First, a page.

Culinary Detectives Try to Recover the Formula for a Deliciously Fishy Roman Condiment

From Pompeii to modern laboratories, scholars are working to recreate garum, a sauce made from decaying fish that delighted ancient Rome

A recreation of Viking structures at L’Anse aux Meadows

New Dating Method Shows Vikings Occupied Newfoundland in 1021 C.E.

Tree ring evidence of an ancient solar storm enables scientists to pinpoint the exact year of Norse settlement

The 'Ubeidiya site today is an expanse of grasses. Concealed from this view are slabs of fossilized pebbly clay, a source of ancient finds that have helped scholars learn about the journeys of Homo erectus.

Evotourism ®

What Drove Homo Erectus Out of Africa?

Excavations at a site in northern Israel are at the heart of a debate about the species' migrations

The timbers of a 500-year-old ship rest on the floor of the Baltic Sea. Scholars and divers are studying the legendary wreck.

An Extraordinary 500-Year-Old Shipwreck Is Rewriting the History of the Age of Discovery

In the frigid Baltic Sea, archaeologists probing the surprisingly well-preserved remains of a revolutionary warship are seeing the era in a new way

A bone tool from Contrebandiers Cave likely used for making clothes out of the skin of predators.

Evidence of Fur and Leather Clothing, Among World's Oldest, Found in Moroccan Cave

Humans likely sported clothes made of jackal, fox and wildcat skins some 120,000 years ago

The cranium of an adult male, likely 25 to 30 years old, shows healed trauma affecting the upper jaw. The injury was probably caused by a punch from another individual in a fight.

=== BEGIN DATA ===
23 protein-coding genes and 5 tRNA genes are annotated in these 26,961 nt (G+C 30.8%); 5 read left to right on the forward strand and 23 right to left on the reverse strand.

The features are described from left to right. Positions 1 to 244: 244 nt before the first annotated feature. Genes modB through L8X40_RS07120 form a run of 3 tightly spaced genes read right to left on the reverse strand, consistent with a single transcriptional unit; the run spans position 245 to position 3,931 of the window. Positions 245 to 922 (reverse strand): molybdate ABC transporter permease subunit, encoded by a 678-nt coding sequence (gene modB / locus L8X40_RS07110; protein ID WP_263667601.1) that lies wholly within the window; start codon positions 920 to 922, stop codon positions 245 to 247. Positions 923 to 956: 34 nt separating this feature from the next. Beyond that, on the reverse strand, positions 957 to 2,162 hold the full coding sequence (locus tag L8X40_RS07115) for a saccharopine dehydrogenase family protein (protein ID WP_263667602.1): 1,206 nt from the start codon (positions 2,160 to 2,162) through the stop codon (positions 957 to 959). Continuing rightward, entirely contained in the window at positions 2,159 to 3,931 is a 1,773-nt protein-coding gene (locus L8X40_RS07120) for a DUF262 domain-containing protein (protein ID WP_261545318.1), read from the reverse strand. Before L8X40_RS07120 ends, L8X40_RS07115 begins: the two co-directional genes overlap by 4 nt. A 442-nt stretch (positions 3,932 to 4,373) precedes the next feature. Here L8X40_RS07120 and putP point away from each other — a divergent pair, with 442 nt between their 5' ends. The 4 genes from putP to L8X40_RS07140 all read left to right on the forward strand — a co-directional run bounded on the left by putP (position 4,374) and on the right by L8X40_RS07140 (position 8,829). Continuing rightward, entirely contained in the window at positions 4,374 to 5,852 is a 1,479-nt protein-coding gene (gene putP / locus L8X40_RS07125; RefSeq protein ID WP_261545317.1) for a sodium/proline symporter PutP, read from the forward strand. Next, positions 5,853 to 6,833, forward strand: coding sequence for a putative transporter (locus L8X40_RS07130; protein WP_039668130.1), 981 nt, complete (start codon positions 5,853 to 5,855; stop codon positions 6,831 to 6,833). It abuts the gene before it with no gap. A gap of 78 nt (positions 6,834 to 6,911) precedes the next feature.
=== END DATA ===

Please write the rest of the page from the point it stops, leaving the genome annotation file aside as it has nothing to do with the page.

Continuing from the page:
Human Remains From the Chilean Desert Reveal Its First Farmers Fought to the Death

Three thousand years ago desert dwellers fatally stabbed and bashed each other, possibly due to diminishing resources

Both beer and wine are thought to predate distilled spirits.

Ask Smithsonian

'Which Came First: Beer or Wine?' and More Questions From Our Readers

You've got questions. We've got experts

Workers outside the village of Geldibuldu in southeastern Turkey in 1981, when researchers were collecting botanical remains at an archaeological site nearby.

Why British Archaeologists Are Battling With the Turkish Government Over Seeds

The ancient plants at the heart of the conflict are essential to science—and might hold clues to new superfoods

All members of the community interviewed for this story say the indigenous groups of the region have always known about the murals and recognize them as part of their cultural heritage.

When Claims of 'Discoveries' in the Amazon Ring False

When news broke worldwide of an incredible find in Colombia, local experts and guides say their knowledge was misrepresented

A recreation of Dragon Man

A 146,000-Year-Old Fossil Dubbed 'Dragon Man' Might Be One of Our Closest Relatives

A mysterious Middle Pleistocene skull from a Chinese well has inspired debate among paleoanthropologists

Archaeologists excavated the White Monument, which stood north of the village of Igraya until the area was flooded in the late 1990s.

Archaeologists Propose 4,500-Year-Old Burial Mound Was World's First Military Memorial

Mesopotamians turned a community tomb on the Euphrates into a battle monument

loading icon